Free Consultation

Case Study: Overcoming Severe Learning Disabilities

Overcoming severe learning disabilities
A decade ago, Jannes and his parents were standing at a crossroads. Due to severe learning disabilities, Jannes was referred to a special school. It might be different in other countries, but in South Africa, attending a special school can severely limit one’s choices for a career. Going to university is out of the question. His parents decided not to follow this road but to do Edublox. The result is that Jannes completed Grade 12 with university exemption and embarked on a B.Sc. degree in Mathematical Sciences. This is his story:

Jannes was supposed to start school in January. However, because his mother realized he was not ready for school, she requested that the school psychologist evaluate Jannes in November. His mother was told that, due to his age, Jannes had to start with Grade 1 the following year and that his problem would sort itself out. As a result, Jannes was not evaluated.

Grade 1: 

During Jannes’ Grade 1 year, Jannes’s mother realized he had difficulties with reading, spelling, writing, and mathematics. When writing, he often reversed letters, such as s, f, and k. When writing, he started most letters and numbers from the bottom. He read word by word and reversed words when reading. He would lose his place if he did not use his finger and battled to find it again. His mother was worried about his progress, but she received no feedback from the school. Jannes passed Grade 1 with three Bs and four Cs.

Grade 2: 

In his Grade 2 year, his parents received a letter from the school stating that Jannes needed remedial therapy. Since the school had no remedial teachers, it was decided that his class teacher would give him some remedial help during regular school hours. The principal also informed Jannes’s mother that although her son had been promoted to Grade 2, he actually should have failed Grade 1. The principal regarded him as “very weak.”

In March, Jannes was tested by the school psychologist for the first time. The school psychologist recommended remedial therapy, occupational therapy, and physiotherapy and referred Jannes for a neurological evaluation.

Jannes’s parents arranged for him to be evaluated by an educational psychologist. The psychologist’s findings were that Jannes fell within the moderate intelligence range. However, due to a significant discrepancy between his verbal and non-verbal intelligence scores, the educational psychologist diagnosed Jannes as follows: “…it can indicate aphasia, psycho-neurological dysfunction, fear of verbal exploration and language confusion.” The psychologist recommended a complete neurological examination, remedial therapy, and occupational therapy.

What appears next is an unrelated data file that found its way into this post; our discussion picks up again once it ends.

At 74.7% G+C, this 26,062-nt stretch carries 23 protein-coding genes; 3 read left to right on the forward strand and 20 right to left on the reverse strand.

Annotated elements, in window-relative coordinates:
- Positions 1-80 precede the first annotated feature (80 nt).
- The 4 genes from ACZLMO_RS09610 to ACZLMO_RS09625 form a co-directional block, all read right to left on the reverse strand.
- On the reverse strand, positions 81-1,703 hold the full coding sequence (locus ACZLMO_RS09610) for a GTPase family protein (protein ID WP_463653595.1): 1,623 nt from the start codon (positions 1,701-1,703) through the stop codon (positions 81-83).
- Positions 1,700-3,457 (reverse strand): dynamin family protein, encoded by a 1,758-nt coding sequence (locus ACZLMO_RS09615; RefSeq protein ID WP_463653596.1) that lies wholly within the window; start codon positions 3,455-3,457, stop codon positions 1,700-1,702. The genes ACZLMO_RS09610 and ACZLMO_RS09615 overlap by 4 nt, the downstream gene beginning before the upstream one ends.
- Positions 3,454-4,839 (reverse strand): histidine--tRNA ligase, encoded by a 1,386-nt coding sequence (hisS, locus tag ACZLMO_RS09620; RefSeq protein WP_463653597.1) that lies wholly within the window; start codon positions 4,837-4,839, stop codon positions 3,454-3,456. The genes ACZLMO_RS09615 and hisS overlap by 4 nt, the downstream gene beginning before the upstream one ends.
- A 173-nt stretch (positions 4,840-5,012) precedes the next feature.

A visit to the neurologist was next, who found “definite neurological difficulties” and recommended remedial, occupational, and speech therapy. He also recommended that Jannes attend a special school.

His parents ignored the recommendation of special education and tried to help Jannes at home to get his work up to standard. He also received occupational therapy for three months.

In August, the school psychologist again summoned the parents and told them to stop all the extra help at home, including the occupational therapy, as the strain of all the pressure from the parents on the one hand and the workload on the other was becoming too much for Jannes. The parents complied with this request.

Jannes failed Grade 2. His parents were informed that he had to be transferred to a special class. The parents refused, and with the help of the school psychologist, he was transferred to another school close by, one with a remedial teacher. He would have to repeat Grade 2 and receive remedial therapy.

An example from Jannes’ math work:

Grade 2 (repeat): 

Jannes found himself in a much bigger school, where he was one of 30 children. The principal informed his parents that, due to a long waiting list, Jannes could only receive further remedial therapy if he made adequate progress. At the end of March, after three months of remedial therapy, the remedial teacher described his rate of progress as “very slow.” Still, the principal agreed to let him continue with remedial therapy for another term.

Jannes started with Edublox in April. Because his parents had been criticized for their previous efforts to help him, they decided to remain silent about doing Edublox at home. Results started showing within weeks. In June, the remedial teacher reported that Jannes “shows no specific delays” and that his work was “up to standard.” By December, his spelling was noted to be above the class average.

At the end of the year, Jannes’s mother described his progress as follows:

“His handwriting has made a complete turnabout. Jannes rarely makes any reversals. His spelling and his mathematics have improved. He has started to construct proper sentences. His concentration and ability to recognize sounds and words have improved. The discrimination of sounds, which he previously found very confusing, such as ‘b’ and ‘d,’ is no longer a problem for him.

“Although he is still a slow reader, he no longer reads word by word. He does not reverse words when reading and does not lose his place when jumping from one line to the next.”

Examples from Jannes’ math work 4 months after starting with Edublox:

Grade 3: 

Jannes continued with Edublox until April.

A decade later: 

Jannes embarked on a B.Sc. degree in Mathematical Sciences. Well done, Jannes!

Edublox offers cognitive training and live online tutoring to students with dyslexia, dysgraphia, dyscalculia, and other learning disabilities. Our students are in the United States, Canada, Australia, and elsewhere. Book a free consultation to discuss your child’s learning needs.